Don’t Aim at Success

th (1)Victor Frankl’s best-selling book, Man’s Search for Meaning, has been listed as one of the ten most influential books in the United States.

Frankl chronicles his experiences as a prisoner in the Auschwitz concentration camp during World War II.

In the opening of his book he writes:

“Don’t aim at success – the more you aim at it and make it a target, the more you are going to miss it.  

For success, like happiness, cannot be pursued: it must ensue, and it only does so as the unintended side effect of one’s dedication to a cause greater than oneself or as the by-product of one’s surrender to a person other than oneself.  

Happiness must happen, and the same holds for success.  You have to let it happen by not caring about it.  I want you to listen to what your conscious commands you to do and go on to carry it out to the best of your knowledge.  

Then you live to see that in the long run… success will follow you precisely because you had forgotten to think of it”.

I reflect back on the many times when I created an income goal in my business.  

handI was determined to achieve my money goals by sheer force and willpower – eagerly willing to do whatever it took to make it happen.

And yet, it seemed that the more intense I became on achieving a specific end result, the more difficult it was to actually succeed in achieving it.

I found myself thinking thoughts like, “How can I present this idea in a way so that clients would want to buy this product?”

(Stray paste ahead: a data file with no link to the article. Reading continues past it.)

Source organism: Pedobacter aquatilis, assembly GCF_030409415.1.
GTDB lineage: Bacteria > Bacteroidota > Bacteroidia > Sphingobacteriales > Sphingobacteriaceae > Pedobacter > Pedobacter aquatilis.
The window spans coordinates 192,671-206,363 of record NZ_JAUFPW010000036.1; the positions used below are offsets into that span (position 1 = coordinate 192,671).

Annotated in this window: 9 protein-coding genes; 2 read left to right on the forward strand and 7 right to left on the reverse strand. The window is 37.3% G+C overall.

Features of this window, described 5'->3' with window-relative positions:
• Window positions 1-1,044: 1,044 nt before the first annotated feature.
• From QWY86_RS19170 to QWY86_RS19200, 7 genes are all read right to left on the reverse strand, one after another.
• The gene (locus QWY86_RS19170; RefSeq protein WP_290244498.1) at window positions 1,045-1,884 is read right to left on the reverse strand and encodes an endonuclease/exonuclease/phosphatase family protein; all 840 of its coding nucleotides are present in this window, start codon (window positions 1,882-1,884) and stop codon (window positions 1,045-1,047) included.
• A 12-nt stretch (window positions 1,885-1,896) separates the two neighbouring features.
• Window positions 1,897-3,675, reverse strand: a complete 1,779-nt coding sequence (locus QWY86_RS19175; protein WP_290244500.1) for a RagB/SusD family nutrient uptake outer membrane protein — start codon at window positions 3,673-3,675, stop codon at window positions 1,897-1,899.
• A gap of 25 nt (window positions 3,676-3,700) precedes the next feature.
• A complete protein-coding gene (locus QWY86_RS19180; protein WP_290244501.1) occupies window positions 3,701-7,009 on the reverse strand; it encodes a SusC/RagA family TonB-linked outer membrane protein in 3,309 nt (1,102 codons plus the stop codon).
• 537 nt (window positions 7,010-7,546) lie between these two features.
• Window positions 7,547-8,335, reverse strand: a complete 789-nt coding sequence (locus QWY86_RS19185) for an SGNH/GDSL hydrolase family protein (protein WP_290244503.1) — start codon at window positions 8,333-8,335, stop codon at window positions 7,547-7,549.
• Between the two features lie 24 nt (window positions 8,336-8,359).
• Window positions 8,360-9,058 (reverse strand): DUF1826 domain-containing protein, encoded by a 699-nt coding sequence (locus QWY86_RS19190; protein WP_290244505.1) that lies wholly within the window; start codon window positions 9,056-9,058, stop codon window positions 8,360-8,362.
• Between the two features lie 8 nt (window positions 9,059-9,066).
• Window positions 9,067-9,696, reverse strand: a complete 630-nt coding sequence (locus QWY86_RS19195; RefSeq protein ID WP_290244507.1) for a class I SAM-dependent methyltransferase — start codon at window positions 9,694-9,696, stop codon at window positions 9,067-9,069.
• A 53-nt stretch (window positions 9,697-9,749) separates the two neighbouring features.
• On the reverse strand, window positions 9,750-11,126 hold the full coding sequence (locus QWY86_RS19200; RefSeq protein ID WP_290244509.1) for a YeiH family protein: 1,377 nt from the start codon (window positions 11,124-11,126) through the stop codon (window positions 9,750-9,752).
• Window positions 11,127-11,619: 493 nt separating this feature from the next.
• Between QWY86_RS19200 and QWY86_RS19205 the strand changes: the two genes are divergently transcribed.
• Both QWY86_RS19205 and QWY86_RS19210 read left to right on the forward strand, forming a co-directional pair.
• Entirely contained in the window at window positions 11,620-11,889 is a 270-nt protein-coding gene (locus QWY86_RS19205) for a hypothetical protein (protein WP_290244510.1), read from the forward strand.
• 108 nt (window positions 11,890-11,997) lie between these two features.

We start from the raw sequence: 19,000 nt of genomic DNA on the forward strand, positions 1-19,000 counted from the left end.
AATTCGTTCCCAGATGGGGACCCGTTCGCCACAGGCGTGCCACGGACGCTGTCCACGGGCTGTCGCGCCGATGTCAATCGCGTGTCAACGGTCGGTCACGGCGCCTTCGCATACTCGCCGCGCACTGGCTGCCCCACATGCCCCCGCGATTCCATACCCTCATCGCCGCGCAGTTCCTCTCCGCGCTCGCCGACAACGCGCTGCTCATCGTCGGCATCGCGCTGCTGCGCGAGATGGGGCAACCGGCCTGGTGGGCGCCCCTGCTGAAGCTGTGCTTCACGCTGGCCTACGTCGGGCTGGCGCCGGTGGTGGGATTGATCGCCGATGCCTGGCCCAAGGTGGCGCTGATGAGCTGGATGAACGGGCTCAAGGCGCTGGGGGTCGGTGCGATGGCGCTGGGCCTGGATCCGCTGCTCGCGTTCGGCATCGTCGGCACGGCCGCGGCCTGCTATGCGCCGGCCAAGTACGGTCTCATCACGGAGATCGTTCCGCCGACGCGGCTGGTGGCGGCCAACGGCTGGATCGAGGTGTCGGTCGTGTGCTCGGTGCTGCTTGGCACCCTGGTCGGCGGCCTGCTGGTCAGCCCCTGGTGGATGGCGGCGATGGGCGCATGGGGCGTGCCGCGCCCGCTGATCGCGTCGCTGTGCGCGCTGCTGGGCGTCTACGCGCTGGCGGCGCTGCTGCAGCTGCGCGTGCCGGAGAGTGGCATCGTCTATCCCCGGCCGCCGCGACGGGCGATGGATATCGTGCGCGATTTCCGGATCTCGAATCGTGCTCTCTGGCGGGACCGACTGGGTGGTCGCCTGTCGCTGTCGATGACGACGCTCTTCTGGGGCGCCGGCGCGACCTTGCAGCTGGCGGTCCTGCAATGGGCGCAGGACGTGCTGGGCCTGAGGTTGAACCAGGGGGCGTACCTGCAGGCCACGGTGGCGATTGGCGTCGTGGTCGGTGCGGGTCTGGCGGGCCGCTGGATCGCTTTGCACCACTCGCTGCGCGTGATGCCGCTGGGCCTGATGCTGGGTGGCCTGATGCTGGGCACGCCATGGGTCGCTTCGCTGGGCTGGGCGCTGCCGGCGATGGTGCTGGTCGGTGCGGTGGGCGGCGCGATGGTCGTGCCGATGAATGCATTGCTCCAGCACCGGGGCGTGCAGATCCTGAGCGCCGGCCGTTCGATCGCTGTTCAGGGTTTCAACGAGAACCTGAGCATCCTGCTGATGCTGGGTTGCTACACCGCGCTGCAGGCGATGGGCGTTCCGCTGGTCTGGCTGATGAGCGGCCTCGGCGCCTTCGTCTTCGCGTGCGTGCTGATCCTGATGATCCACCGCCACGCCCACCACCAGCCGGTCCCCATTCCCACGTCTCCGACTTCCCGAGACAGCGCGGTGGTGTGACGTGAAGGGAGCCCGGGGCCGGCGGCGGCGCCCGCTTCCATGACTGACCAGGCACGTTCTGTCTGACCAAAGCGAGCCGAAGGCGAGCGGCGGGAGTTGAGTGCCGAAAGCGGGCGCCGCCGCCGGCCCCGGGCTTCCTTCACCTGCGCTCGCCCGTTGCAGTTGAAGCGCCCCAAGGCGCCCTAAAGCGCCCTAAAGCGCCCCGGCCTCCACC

“What would a prospect want to hear to hire me?”  I didn’t realize that I was abandoning my commitment to my higher purpose in hopes of analytically figuring out how to say the right thing to motivate (or manipulate) others.

Most leaders in organizations and businesses make this mistake.

We learn the right sales techniques; we get coached on how to handle customer’s objections and concerns.

While it’s certainly helpful to learn sales skills, it’s a commitment to a powerful purpose or a cause that we are deeply moved by – something bigger than ourselves that makes a difference.

th-1 (1)When I created my commitment to a cause far greater than myself, I was able to easily detach about whether or not clients hired me.

I realized that as a business and leadership coach I was genuinely committed to transforming businesses worldwide.

To me, it is about empowering business owners and leaders to create powerful teams that make an extraordinary difference in their communities and ultimately the world. An increase in sales and income are simply a natural by-product.

Because I knew that I was involved in a cause far greater then myself that I believed in, I knew it didn’t matter whether or not one person hired me. I so deeply believed in what I was doing, that I would dedicate my life doing it.

It was about expressing my conviction through taking action.  And, it was about the journey not the end result.

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